The Webb Telescope Went On A Hunt For Baby Stars — It Accidentally Discovered Something Far More Intriguing
A deadly poison on Earth, carbon monoxide is actually the second-most common molecule in the universe.
The James Webb Space Telescope (JWST) is, as anyone who has followed the telescope knows well, an extremely powerful device capable of feats of astronomy far beyond its predecessors. But such a device can also reveal what astronomers might not expect.
That was the case when a team of researchers looked into a relatively dark patch of the Milky Way center, hoping to find the traces of newly forming stars. Instead, they found new evidence for large quantities of carbon monoxide ice.
The astronomers published their findings in The Astrophysical Journal.
The Universe’s second-most common molecule
A deadly poison on Earth, carbon monoxide is actually the second-most common molecule in the universe. The most common, hydrogen, is hard to see directly, so astronomers use carbon monoxide as a kind of tracer to see where gas (carbon monoxide, hydrogen, and others) lies and how it’s behaving — for instance, in newly forming star systems.
But carbon monoxide is not always a gas. In parcels of space that are cold enough, carbon monoxide can stick to dust grains and freeze into particles of ice. Astronomers knew this, but they lacked the equipment to see celestial carbon monoxide snowflakes properly. They needed a sufficiently powerful infrared telescope.
As it happens, JWST is one such telescope.
JWST’s accidental discovery
The paper authors directed JWST’s eye to a patch of our galaxy’s center that astronomers call G0.253+0.016 — or, more enticingly, “the Brick.”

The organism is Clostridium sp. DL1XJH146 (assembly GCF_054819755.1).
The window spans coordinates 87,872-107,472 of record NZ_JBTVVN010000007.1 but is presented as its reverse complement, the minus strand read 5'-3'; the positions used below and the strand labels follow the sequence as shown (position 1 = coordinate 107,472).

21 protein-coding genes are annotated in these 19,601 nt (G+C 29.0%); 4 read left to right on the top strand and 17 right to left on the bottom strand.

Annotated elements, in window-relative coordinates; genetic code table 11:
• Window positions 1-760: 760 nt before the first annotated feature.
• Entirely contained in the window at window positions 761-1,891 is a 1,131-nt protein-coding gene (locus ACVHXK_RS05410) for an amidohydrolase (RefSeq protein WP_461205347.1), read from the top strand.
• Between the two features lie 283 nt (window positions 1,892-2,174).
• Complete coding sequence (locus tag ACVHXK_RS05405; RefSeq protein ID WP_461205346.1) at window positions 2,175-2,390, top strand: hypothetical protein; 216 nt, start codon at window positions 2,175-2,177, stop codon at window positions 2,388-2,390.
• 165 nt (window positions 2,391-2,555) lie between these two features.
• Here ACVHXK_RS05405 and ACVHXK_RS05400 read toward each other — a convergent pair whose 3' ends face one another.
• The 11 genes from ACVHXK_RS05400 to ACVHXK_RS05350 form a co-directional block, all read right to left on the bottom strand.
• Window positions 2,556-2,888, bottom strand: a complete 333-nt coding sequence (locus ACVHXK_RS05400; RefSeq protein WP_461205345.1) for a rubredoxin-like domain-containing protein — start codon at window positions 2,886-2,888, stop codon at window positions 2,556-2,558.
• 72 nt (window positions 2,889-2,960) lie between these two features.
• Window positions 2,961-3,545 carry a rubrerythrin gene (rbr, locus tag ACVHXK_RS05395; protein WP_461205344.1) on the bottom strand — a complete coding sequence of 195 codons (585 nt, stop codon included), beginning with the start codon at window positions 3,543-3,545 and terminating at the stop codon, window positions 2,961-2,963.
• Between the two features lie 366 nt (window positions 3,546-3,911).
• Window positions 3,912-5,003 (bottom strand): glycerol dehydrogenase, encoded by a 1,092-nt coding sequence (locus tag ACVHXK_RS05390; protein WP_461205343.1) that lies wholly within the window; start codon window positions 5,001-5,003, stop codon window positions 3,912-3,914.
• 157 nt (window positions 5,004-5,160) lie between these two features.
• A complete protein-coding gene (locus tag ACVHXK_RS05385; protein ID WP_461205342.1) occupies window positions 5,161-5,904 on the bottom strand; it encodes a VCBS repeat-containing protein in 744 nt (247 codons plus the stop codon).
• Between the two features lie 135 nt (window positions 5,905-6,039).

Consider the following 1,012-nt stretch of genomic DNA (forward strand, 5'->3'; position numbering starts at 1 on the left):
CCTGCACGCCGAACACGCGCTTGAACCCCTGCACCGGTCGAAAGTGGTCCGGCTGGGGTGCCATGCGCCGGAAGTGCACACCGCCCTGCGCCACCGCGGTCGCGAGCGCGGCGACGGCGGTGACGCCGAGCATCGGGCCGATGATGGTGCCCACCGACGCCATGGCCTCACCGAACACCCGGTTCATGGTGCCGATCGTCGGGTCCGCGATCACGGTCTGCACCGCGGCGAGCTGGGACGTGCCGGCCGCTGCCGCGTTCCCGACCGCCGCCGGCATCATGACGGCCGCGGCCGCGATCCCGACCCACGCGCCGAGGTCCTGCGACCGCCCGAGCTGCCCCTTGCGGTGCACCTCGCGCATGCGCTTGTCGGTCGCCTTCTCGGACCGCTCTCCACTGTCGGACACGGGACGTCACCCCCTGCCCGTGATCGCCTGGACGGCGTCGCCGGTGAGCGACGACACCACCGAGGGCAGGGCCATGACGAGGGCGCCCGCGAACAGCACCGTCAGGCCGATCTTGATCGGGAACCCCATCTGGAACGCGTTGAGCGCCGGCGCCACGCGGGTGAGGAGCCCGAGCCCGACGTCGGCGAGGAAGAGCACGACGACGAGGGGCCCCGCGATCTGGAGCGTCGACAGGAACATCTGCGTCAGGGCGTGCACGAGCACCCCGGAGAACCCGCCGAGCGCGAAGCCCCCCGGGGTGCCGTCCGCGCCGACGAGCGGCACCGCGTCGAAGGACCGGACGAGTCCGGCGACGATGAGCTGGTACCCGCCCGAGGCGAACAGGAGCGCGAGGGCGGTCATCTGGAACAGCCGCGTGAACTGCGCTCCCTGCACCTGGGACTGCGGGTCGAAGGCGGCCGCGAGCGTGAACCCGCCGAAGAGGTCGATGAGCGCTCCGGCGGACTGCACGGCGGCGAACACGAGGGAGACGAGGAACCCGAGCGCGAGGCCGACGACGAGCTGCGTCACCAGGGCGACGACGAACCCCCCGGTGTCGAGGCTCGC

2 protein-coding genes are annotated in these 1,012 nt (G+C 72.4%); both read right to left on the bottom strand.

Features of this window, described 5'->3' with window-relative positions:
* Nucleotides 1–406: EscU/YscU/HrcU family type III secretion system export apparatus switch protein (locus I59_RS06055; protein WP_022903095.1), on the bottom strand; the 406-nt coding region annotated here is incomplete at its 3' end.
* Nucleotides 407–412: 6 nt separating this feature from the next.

Here is a colder-than-average, darker-than-typical parcel of the Milky Way that received its nickname due to its lack of stars. “It seems to be right at a very early stage, just before star formation has started,” says Adam Ginsburg, an astronomer at the University of Florida and one of the paper authors.
Ginsberg and his colleagues wanted to better understand the Brick’s inner workings, so they tapped JWST to look at the cloud, hoping to show evidence of carbon monoxide. Like any substance, carbon monoxide absorbs infrared at certain wavelengths; astronomers can reconstruct it from the fingerprints it leaves behind.
But carbon monoxide gas alone could not account for what the authors saw. Add carbon monoxide ice, however, and the picture becomes more complete.
A lesson in infrared
Why carbon monoxide ice exists in the Brick at all is something of a mystery. We know that, in space conditions, carbon monoxide ought to freeze at a much cooler temperature — around 20K (-423 F) — than here on Earth, as it lacks atmospheric pressure. It’s possible that dust grains in the Milky Way center are cooler than their surrounding gas. It’s also possible that another substance — such as water, which freezes in space at around 100K (-280 F) — can crystallize into ice and trap carbon monoxide with it.
But, Ginsburg says, these results teach future JWST users what not to do. “For the science we want to do, the [carbon monoxide] ice is actually going to be a problem,” he says. If astronomers want to look at how stars form in environments like the Brick, they’ll want to use different sets of infrared wavelengths.
And if prodigious amounts of carbon monoxide ice exist in the heart of our own galaxy, the authors say, then it stands to reason that we might find ice in other galaxies’ cores.